Zhang Zai's Philosophy of Qi : A Practical Understanding
Qi ("vital energy") is one of the most important concepts in Chinese philosophy and culture, and neo-Confucian Zhang Zai (1020-1077) plays a pivotal role in developing the notion. An investigation of his philosophy of qi is not confined to his particularity, but sheds light upon the notion of qi as it is understood within Chinese and East Asian thought in general. Yet, his position has not been given a thorough philosophical analysis in contemporary times. The purpose of this book is to provide a thorough and proper understanding of Zhang Zai's philosophy of qi. Zhang Zai's Philosophy of Qi: A Practical Understanding focuses on the practical argument underlying Zhang Zai's development of qi that emphasizes the endeavor to create meaningful coherence amongst our differences through mutual communication and transformation. In addition to this, the book compares and engages Zhang Zai's philosophy of qi with John Dewey's philosophy of aesthetic experience in order to make Zhang Zai's position more plausible and relevant to the contemporary Western audience.
- Hardback | 132 pages
- 154 x 226 x 16mm | 339.99g
- 15 Mar 2015
- Lexington Books
- Lanham, MD, United States
- 1 Tables, unspecified
Table of contents
Chapter One: Introducing the Notion Qi, the Philosopher Zhang Zai, and the Text Zhengmeng (Rectifying the Ignorant) Chapter Two: Zhang Zai's Critique of the Buddhist Chapter Three: Zhang Zai's Vertical Development of Qi and His Critique of the Buddhist Chapter Four: Zhang Zai's Critique of the Ordinary Person Chapter Five: Zhang Zai's Horizontal Development of Qi and His Critique of the Ordinary Person Chapter Six: Zhang Zai and John Dewey on Realizing Vital Harmony Chapter Seven: Zhang Zai and So Kyongdok's Philosophy of Qi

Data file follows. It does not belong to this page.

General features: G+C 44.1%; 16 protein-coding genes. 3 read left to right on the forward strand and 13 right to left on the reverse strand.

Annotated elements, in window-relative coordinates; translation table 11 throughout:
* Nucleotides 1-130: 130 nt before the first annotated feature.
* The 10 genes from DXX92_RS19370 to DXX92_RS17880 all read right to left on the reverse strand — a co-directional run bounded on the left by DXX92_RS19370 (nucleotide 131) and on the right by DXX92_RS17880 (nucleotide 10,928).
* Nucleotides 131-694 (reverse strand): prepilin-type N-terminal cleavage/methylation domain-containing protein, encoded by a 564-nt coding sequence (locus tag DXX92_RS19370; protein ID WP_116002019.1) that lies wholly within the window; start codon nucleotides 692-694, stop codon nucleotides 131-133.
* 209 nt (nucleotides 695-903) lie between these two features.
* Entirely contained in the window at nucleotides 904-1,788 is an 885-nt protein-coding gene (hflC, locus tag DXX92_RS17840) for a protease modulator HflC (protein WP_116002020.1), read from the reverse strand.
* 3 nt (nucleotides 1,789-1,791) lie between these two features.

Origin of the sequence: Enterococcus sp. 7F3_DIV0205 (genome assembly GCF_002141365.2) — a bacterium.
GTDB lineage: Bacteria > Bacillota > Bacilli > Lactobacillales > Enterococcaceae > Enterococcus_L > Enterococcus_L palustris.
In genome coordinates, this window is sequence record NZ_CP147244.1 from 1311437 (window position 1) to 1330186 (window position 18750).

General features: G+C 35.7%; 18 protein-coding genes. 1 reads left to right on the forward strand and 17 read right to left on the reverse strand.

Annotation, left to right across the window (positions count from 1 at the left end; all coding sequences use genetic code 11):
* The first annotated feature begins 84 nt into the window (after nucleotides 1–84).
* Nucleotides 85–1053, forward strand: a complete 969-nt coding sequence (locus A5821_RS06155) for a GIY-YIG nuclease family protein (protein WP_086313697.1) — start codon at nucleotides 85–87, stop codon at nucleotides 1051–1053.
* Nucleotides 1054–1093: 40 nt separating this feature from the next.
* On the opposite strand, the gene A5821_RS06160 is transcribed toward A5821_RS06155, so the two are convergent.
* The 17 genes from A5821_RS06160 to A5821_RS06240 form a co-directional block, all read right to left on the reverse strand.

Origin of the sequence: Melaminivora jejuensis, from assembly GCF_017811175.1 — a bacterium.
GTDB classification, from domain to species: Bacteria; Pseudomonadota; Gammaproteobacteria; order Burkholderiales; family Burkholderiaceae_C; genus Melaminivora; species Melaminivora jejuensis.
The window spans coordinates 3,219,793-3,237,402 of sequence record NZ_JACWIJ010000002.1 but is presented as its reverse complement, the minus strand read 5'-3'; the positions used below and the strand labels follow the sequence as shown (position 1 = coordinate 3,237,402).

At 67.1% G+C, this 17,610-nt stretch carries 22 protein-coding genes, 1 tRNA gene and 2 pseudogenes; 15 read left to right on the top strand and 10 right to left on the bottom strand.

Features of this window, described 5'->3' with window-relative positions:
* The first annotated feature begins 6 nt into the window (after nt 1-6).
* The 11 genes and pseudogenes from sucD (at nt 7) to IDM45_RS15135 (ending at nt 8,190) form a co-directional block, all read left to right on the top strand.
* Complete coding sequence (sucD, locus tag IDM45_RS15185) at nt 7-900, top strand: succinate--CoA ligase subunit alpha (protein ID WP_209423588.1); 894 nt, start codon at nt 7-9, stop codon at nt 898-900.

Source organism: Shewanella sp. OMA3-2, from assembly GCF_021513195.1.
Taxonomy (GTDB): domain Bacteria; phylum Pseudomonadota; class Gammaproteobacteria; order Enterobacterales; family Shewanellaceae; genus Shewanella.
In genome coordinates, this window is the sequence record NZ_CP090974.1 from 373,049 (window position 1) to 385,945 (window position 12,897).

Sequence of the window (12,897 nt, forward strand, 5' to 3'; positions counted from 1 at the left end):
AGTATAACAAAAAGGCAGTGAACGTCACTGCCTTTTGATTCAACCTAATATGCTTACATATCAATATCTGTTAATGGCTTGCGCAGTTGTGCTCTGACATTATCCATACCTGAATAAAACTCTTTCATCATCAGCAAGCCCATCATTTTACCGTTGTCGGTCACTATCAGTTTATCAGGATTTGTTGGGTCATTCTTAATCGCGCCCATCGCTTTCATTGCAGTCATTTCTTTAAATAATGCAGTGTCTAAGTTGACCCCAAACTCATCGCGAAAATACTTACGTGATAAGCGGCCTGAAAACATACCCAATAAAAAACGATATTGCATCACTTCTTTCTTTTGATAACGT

There is no concept more fundamental to Chinese cosmology generally than qi, and yet there is no term more persistently misunderstood. In Zhang Zai's Philosophy of Qi: A Practical Understanding, Jung-Yeup Kim uses a close revisonist reading of Zhang Zai to challenge the standard monistic interpretations of a putative homogenous ontology with a dynamic organic pluralism that not only accounts for both the continuity and complexity of the content of the human experience, but also for the capacity of human beings to optimize the creative possibilities of this experience to live significant lives. -- Roger T. Ames, University of Hawai'i This illuminating and creative work builds upon current scholarships of Zhang Zai's philosophy and the variety study of qi, and arrives with refreshing and innovative ways to construct Zhang Zai's vertical and horizontal development of qi, rigorously unfolding a few debatable philosophical issues in a Neo-Confucian period. This book will offer a new impulse for fruitfully navigating Chinese and comparative philosophy and a deeper understanding of polarity, correlativity, and organic unity of qi. It is a timely and valuable contribution to the field. -- Robin R. Wang, Loyola Marymount University
About Jung-Yeup Kim
Jung-Yeup Kim is assistant professor of philosophy at Kent State University.